13. Reflection Eternal – “In The Red”
Both Talib Kweli and Hi-Tek have etched out reasonably successful solo paths for themselves over the years, but it never stopped fans from clamoring for a reunion. Not only did they prove that their chemistry from the heyday of Rawkus Records was still there, they actually surpassed their creative success there with a well-balanced, smart and highly enjoyable album. The prime example of their collaborative power is “In The Red,” a subtle and layered production that gains exactly the right amount of tension with a subdued electric guitar bubbling right under the surface. “Can you feel it?” asks Kweli, and your head is already nodding as a preemptive response. He lets the beat breathe when it needs to and expertly latches his flow onto the guitar’s melody during his verses. This is a hip-hop duo at its best, when beat and lyrics merge into perfect unison and and both the mic wielder and deck handler now how to compliment each other’s strong points. As of this year Reflection Eternal can proudly stand beside Pete & CL, Guru & Premier and Eric B & Rakim in the pantheon of the great hip-hop duos. – Jaap


12. The Roots ft. Truck North, P.O.R.N. & Dice Raw – “Walk Alone”
The Roots’ How I Got Over got pushed back, and almost forgotten, in the summer of 2010, which was a crying shame. With their work on Jimmy Fallon, the album with John Legend, and other ventures, a lot of heads almost forgot this dropped. Heavy on features, this album had a somber, melancholy feel to it, and “Walk Alone” exuded all of the grown-man “alone thoughts” that we have on a daily basis. Black Thought shines on this, expanding on what it’s like, being a man who can hide in plain sight, given his status with The Roots, but also as a Black Man in America. It’s almost cliché to call Tariq underrated, but every Roots album has a number of stunning pictures that he paints, and over this sparse piano-driven number, Black delivers much food for Thought. – Khal 

11. B.o.B. – “Airplanes II” (Ft. Eminem)
The other day I was sitting around with a few of my white , er, friends who don’t listen to Hip-Hop. They were all laughing about how nobody listens to Paramore anymore, then one of them turns directly to me and says, “But the chick from that band did a song with B.o.B. right?”. Well Fred, yes, Haley Williams is on this song. Everywhere I went for 4 or 5 months, this song was playing. Granted, it was while they were trying to promote that Eminem album but truthfully, this may be the best song in Bobby Ray’s (non-mixtape) catalog. It harnesses his unique storytelling style, ridiculous ad-libs, and most importantly Airplanes II shows discipline. This song is meant to tell a story and convey an emotion, and young artists often struggle to stay on the topic. B.o.B’s adventures have included a few hits and misses so far, but this one shines through because there is no BS: No shoutouts, no bling-bling, no overproduction. In that way, it is reminiscent of Jay-Z’s “Song Cry.” Having the ever-lyrically ferocious Marshall Mathers never hurts either. – Nahshon 

10. Tyler the Creator – “Bastard”
“This is what the devil plays before he goes to sleep. Some food for thought, some food for death, go ‘head and fucking eat. My father’s dead, well I don’t know we never fucking meet. I cut my wrist and play piano cause I’m so depressed. Somebody call the pastor, this bastard is so possessed. This meeting just begun, nigga I’m Satan’s son.”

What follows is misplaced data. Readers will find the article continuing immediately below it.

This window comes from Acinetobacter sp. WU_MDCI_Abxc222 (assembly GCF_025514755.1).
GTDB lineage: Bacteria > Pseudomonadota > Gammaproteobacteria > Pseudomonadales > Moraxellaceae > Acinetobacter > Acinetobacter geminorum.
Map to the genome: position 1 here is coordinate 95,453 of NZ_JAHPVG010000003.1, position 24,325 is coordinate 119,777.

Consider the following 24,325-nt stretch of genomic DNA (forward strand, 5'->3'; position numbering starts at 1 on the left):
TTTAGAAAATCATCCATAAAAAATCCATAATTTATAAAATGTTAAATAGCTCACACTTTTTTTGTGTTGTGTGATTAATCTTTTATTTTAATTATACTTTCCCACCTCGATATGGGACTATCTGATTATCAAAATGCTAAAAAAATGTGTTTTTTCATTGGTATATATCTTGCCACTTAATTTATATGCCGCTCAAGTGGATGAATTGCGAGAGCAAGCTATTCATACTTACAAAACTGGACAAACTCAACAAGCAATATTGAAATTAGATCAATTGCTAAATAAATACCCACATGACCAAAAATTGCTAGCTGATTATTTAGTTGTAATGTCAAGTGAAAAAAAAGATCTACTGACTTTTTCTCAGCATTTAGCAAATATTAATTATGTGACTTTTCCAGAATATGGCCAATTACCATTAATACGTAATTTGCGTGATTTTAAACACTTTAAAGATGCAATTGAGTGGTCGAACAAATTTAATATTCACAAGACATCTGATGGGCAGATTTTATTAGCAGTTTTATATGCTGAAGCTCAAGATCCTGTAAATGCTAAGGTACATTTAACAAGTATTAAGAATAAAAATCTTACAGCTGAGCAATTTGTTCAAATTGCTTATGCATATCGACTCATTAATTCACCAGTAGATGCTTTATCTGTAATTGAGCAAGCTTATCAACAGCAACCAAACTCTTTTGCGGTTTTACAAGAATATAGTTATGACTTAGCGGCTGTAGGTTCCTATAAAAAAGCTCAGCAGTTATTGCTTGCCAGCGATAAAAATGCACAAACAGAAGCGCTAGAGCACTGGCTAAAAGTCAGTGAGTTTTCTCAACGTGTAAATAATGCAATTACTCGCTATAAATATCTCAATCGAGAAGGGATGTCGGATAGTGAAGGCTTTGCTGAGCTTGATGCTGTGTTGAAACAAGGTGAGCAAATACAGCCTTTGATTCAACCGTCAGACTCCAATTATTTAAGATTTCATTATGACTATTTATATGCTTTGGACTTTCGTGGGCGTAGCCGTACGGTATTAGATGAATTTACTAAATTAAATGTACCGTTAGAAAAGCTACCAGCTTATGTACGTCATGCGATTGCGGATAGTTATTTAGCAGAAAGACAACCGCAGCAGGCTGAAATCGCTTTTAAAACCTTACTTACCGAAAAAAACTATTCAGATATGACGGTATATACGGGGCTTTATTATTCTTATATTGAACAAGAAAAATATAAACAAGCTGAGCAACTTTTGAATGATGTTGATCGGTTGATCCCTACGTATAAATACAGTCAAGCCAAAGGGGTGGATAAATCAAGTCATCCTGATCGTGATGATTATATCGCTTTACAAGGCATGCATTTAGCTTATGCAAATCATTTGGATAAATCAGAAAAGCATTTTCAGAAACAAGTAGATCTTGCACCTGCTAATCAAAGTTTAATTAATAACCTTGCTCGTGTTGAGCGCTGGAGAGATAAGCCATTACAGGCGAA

Tyler the Creator knows how to make an entrance. The leader of the L.A. outfit OFWGKTA has an equal share of venom for everyone and everything who’s ever disappointed him: bloggers, the school system, his father, wack rappers. That last group inspired a good dose of the vitriol on “Bastard” and its accompanying mixtape. Or as he simply puts it: “I created O.F. because I felt way more talented than 40-year old rappers talking about Gucci.” “Bastard” doubles as an introduction and a ballsy mission statement by the 18-year old wordsmith. This is the sound of a man guided by the philosophy that you can’t change the game by biting your tongue. – Rizoh 

9. J. Cole – Curren$y – “Airborne Aquarium”
Ski Beatz admits that he has no idea how Curren$y names his songs. But whatever the process, Ski has also got to admit that he nailed it with this one. Once you get about 8 seconds in, when the adlibs start, the soothing sounds set a serene mood. Once the beat drops, Spitta falls in with a reworked 2pac that calls to mind the contrast between the venom of the late West Coast Hip-Hop magnate and the syrupy rasp of the New Orleans native. From there, an abundance of weed innuendo and veiled references to women and cars float over the smooth bass-lines and snares in the song that acts as the introduction to the second Pilot Talk album of 2010. Maybe it’s an anti-South bias, but most people I’ve spoken to about Curren$y call him “surprisingly” lyrical once they actually think about the lines, and in the writer’s opinion, “Airborne Aquarium” is the crown on his body of work. – Nahshon 

8. “Premeditated Murder”
You could hear minds getting blown from coast to coast when Hollywood Cole unleashed his breakout mixtape, The Warm Up in 2009. He turned heads again when he followed it up with one of 2010’s best mixtapes, Friday Night Lights. “Premeditated Murder,” a standout narrative the latter, stands as evidence that Cole hasn’t lost the spark that propelled him into hip-hop consciousness. – Rizoh 

7. Nas & Damian Marley – “As We Enter”
Distant Relatives refers, of course, to the African diaspora, or even humanity as a whole. But Nasir and Junior Gong prove dancehall and rap aren’t as distantly related as some of us. Both genres have their roots in Jamaican toasting and DJ-ing and after years of growing up in different parts of the world two of its icons reunite them and their chemistry is perfect. Going back and forth in their verses like two lost members of the Beasties Boys, they practically burst with energy over an infectious Mulatu Astatke sample. Old school aesthetics meet in a modern clash of cultures resulting in one of the biggest hangers 2010 had to offer. Y’all feel me, even if it’s in Swahili. – Jaap 

6. Freddie Gibbs “National Anthem (Fuck The World)”